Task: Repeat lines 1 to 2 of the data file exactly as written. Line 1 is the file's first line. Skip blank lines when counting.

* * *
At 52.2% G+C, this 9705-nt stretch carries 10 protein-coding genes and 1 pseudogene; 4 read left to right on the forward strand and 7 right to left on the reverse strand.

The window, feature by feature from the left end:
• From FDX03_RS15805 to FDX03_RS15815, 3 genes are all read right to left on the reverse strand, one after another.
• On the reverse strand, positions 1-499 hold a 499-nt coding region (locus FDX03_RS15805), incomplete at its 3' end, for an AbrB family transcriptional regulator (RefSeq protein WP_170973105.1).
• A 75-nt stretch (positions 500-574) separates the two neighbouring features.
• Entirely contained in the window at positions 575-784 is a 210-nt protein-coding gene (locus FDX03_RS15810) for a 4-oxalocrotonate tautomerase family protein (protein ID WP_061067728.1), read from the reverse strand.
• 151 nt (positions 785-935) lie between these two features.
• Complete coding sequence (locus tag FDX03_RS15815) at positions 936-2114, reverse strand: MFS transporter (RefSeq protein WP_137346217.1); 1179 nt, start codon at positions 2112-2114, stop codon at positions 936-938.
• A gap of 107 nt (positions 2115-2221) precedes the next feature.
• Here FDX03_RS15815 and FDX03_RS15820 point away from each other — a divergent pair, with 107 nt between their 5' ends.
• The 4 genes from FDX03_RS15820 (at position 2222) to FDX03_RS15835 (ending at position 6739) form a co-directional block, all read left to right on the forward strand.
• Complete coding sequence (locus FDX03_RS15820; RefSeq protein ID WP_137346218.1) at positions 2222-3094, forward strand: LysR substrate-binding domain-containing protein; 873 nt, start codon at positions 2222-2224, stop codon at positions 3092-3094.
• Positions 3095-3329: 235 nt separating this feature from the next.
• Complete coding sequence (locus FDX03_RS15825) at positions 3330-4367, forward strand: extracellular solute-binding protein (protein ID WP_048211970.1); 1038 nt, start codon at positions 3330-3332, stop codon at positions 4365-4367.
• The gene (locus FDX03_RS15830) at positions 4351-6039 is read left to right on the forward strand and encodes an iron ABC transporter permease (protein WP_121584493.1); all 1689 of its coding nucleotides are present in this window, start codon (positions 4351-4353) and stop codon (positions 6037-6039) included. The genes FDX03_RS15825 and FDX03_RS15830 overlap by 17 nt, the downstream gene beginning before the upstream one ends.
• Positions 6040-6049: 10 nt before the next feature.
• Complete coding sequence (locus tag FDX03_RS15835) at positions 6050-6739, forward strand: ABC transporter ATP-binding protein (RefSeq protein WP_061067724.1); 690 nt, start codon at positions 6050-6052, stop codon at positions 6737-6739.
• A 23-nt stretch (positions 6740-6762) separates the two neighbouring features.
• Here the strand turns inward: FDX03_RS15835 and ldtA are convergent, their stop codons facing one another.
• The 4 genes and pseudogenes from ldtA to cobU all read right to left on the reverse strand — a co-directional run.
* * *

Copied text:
At 52.2% G+C, this 9705-nt stretch carries 10 protein-coding genes and 1 pseudogene; 4 read left to right on the forward strand and 7 right to left on the reverse strand.

The window, feature by feature from the left end: